Wednesday, September 26, 2012

Commercials Influence Unhappy Children to Want More Material Things

Unlocking Word Meanings
Read the following words/expressions found in today’s article.

1. capitalize (v.) 
[kap-i-tl-ahyz] – take advantage of someone or something; to profit from someone
Example: Hackers capitalize on people who do not know how to keep their computer secure.

2. tween (n.) [tween] – an informal term for a child that has grown but is still too young to be considered a teenager
Example: Many of today’s tweens are already experts at using mobile phones and tablets.

3. possession (n.) [puh-zesh-uhn] – something that is owned
Example: The businessman’s most expensive possession is a car worth over a million dollars. 

4. materialism (n.) [muh-teer-ee-uh-liz-uhm] – a way of thinking in which material things matter the most
Example: Too much exposure to advertising can lead to materialism

5. life satisfaction (n. phrase) [lahyf sat-is-fak-shuhn] – how a person feels about his life
Example: A person’s life satisfaction should not be based only on wealth.

Read the text below.

Marketers often try to capitalize on tweens who believe the latest toys, gadgets or clothing can make them happy and popular. But a recent study in Netherlands shows that only unhappy tweens put high value on material possessions [puh-ZESH-uhns].

Lead researcher Suzanna Opree from the University of Amsterdam studied the connection between materialism and the happiness of tweens over a long time period.

The researchers asked 466 Dutch children, aged 8 to11, to answer questions about the level of their life satisfaction, their attitude towards possessions and the amount of time they spend on watching TV. Opree said this age group was chosen because the tween stage is when materialism starts to develop.

Researchers learned that children in the study became materialistic if they were unhappy and watched a lot of television. Opree said the reason for the result may be that these children want the happiness promised by products in commercials.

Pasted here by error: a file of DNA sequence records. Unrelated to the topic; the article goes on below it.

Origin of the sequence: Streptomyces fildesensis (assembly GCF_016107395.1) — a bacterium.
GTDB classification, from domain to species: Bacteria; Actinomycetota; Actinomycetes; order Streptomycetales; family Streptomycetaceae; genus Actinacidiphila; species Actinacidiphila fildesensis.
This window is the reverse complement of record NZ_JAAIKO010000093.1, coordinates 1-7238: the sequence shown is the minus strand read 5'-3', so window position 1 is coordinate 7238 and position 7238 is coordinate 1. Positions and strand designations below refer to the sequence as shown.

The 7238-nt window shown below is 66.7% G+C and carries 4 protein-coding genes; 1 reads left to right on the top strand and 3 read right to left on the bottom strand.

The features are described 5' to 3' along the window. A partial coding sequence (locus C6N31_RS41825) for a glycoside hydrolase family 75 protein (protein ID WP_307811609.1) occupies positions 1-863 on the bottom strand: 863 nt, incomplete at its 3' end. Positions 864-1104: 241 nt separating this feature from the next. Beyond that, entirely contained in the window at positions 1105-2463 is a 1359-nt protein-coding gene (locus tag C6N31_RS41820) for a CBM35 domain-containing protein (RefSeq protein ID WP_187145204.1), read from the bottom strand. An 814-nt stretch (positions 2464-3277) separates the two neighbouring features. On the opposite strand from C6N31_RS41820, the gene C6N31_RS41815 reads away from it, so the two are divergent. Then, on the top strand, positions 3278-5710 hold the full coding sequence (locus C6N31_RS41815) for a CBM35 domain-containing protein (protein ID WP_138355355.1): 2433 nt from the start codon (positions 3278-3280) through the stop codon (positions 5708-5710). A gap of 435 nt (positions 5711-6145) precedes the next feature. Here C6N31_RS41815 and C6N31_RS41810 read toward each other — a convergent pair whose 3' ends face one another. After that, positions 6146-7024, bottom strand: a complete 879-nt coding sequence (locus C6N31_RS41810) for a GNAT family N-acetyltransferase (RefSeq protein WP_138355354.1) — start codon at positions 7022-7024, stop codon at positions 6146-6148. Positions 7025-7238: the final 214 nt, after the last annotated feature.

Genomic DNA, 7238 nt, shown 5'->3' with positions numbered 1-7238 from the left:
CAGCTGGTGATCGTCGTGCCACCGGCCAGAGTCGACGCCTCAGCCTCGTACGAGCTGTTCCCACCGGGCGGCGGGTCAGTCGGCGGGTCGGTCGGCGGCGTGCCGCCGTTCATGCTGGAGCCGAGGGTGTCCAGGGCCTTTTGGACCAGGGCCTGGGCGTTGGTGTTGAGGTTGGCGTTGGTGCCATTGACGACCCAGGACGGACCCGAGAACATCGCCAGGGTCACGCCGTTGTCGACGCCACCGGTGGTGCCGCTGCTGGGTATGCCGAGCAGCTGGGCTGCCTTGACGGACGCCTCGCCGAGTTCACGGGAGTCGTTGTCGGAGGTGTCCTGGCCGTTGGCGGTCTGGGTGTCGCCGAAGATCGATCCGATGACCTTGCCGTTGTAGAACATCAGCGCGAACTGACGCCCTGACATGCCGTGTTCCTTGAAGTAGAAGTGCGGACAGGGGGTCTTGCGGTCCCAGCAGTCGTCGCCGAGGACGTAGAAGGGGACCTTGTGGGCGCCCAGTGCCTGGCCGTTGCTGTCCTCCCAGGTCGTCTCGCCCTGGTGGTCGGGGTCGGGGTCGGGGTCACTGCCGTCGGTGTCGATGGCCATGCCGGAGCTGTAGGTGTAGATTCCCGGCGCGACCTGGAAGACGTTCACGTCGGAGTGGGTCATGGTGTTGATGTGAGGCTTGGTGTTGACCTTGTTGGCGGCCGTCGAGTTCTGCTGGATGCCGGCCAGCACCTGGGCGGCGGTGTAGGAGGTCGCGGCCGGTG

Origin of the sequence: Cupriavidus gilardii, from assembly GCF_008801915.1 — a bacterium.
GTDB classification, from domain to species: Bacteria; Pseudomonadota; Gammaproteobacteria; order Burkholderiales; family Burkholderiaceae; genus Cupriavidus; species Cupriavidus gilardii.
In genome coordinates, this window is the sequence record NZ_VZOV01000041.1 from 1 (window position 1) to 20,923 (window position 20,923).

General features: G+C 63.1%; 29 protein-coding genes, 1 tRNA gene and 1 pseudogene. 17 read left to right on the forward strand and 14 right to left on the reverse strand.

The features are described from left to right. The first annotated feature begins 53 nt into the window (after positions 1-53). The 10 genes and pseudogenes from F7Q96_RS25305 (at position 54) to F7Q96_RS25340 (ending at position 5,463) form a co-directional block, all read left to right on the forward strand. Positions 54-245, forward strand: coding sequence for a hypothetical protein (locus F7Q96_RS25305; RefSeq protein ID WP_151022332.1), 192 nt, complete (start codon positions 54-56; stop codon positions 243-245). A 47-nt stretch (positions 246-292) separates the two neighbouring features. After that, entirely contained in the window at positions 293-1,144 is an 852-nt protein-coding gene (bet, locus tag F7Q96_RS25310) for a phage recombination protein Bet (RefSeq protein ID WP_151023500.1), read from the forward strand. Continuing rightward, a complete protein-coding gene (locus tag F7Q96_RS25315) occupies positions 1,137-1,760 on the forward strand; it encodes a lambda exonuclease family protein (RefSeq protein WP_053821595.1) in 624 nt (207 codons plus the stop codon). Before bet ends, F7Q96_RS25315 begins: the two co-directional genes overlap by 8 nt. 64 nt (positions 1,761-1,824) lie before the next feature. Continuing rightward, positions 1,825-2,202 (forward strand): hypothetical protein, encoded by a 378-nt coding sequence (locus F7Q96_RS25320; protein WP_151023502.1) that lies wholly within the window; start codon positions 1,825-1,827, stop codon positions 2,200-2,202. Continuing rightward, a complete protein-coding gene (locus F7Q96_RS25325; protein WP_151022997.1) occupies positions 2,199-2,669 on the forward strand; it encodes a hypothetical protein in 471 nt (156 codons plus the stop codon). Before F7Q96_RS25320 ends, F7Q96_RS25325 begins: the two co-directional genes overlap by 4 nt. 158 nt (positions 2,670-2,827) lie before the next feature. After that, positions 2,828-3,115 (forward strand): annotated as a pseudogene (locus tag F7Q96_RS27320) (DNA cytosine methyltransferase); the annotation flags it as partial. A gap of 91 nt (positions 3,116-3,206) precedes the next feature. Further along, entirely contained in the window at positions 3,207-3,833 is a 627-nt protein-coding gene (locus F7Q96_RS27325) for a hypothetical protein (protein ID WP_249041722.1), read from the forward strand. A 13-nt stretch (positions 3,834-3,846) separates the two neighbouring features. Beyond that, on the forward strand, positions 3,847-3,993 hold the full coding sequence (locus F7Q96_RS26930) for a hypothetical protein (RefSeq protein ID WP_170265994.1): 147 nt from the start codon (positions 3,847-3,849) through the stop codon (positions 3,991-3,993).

In contrast, materialism did not develop in happy children, even if they watched hours of TV.  Similarly, tweens with low life satisfaction who watched little TV were not very interested in possessions as well.

Opree believes parents are important in increasing children’s life satisfaction.  She advises parents to make children watch less TV if the children seem to be developing materialism. She says adults should discuss anything negative they see on advertisements with tweens to lessen tweens’ desire for the products.  

In the US, the total yearly spending of tweens amounts to $28 billion, while parents spend $200 billion each year on their tween children.

Viewpoint Discussion
Enjoy a discussion with your tutor. 

Discussion A

·         Do you think it is natural for children to want so many things these days? What makes you say so?
·         What are some other ways to teach children not to be materialistic?

Discussion B

·         Can you describe something you own that you care a lot about? Why is it special to you?
·         How can we stop ourselves from wanting or buying more things than we need?

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